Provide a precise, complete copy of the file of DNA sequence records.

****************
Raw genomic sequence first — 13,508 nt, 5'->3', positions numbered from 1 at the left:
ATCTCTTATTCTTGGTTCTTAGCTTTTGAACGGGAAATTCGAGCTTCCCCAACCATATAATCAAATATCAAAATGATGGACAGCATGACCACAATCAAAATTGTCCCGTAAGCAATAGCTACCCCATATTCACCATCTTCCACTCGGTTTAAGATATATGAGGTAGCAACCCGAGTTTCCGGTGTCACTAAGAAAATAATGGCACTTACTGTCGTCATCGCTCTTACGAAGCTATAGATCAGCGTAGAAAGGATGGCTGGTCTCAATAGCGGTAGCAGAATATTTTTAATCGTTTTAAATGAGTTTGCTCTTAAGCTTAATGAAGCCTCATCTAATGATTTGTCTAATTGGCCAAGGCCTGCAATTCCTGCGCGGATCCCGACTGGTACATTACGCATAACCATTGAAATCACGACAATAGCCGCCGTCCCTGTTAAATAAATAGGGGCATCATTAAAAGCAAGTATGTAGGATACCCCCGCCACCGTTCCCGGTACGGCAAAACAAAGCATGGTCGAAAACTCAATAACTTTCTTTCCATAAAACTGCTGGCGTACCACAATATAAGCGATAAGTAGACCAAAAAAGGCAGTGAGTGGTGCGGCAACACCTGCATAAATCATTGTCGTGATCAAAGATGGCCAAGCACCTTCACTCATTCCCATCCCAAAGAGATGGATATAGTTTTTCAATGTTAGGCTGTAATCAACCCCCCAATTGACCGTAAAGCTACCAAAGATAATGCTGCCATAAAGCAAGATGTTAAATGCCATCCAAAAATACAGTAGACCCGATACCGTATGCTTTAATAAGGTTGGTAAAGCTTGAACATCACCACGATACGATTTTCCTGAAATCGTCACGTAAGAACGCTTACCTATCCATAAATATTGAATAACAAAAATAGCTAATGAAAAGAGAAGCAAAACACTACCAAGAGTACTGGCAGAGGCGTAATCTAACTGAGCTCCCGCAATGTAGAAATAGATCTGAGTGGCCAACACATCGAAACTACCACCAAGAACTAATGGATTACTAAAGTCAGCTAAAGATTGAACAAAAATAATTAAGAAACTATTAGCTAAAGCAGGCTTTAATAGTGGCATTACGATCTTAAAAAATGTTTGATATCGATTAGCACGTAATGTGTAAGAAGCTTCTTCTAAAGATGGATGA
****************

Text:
Raw genomic sequence first — 13,508 nt, 5'->3', positions numbered from 1 at the left:
ATCTCTTATTCTTGGTTCTTAGCTTTTGAACGGGAAATTCGAGCTTCCCCAACCATATAATCAAATATCAAAATGATGGACAGCATGACCACAATCAAAATTGTCCCGTAAGCAATAGCTACCCCATATTCACCATCTTCCACTCGGTTTAAGATATATGAGGTAGCAACCCGAGTTTCCGGTGTCACTAAGAAAATAATGGCACTTACTGTCGTCATCGCTCTTACGAAGCTATAGATCAGCGTAGAAAGGATGGCTGGTCTCAATAGCGGTAGCAGAATATTTTTAATCGTTTTAAATGAGTTTGCTCTTAAGCTTAATGAAGCCTCATCTAATGATTTGTCTAATTGGCCAAGGCCTGCAATTCCTGCGCGGATCCCGACTGGTACATTACGCATAACCATTGAAATCACGACAATAGCCGCCGTCCCTGTTAAATAAATAGGGGCATCATTAAAAGCAAGTATGTAGGATACCCCCGCCACCGTTCCCGGTACGGCAAAACAAAGCATGGTCGAAAACTCAATAACTTTCTTTCCATAAAACTGCTGGCGTACCACAATATAAGCGATAAGTAGACCAAAAAAGGCAGTGAGTGGTGCGGCAACACCTGCATAAATCATTGTCGTGATCAAAGATGGCCAAGCACCTTCACTCATTCCCATCCCAAAGAGATGGATATAGTTTTTCAATGTTAGGCTGTAATCAACCCCCCAATTGACCGTAAAGCTACCAAAGATAATGCTGCCATAAAGCAAGATGTTAAATGCCATCCAAAAATACAGTAGACCCGATACCGTATGCTTTAATAAGGTTGGTAAAGCTTGAACATCACCACGATACGATTTTCCTGAAATCGTCACGTAAGAACGCTTACCTATCCATAAATATTGAATAACAAAAATAGCTAATGAAAAGAGAAGCAAAACACTACCAAGAGTACTGGCAGAGGCGTAATCTAACTGAGCTCCCGCAATGTAGAAATAGATCTGAGTGGCCAACACATCGAAACTACCACCAAGAACTAATGGATTACTAAAGTCAGCTAAAGATTGAACAAAAATAATTAAGAAACTATTAGCTAAAGCAGGCTTTAATAGTGGCATTACGATCTTAAAAAATGTTTGATATCGATTAGCACGTAATGTGTAAGAAGCTTCTTCTAAAGATGGATGA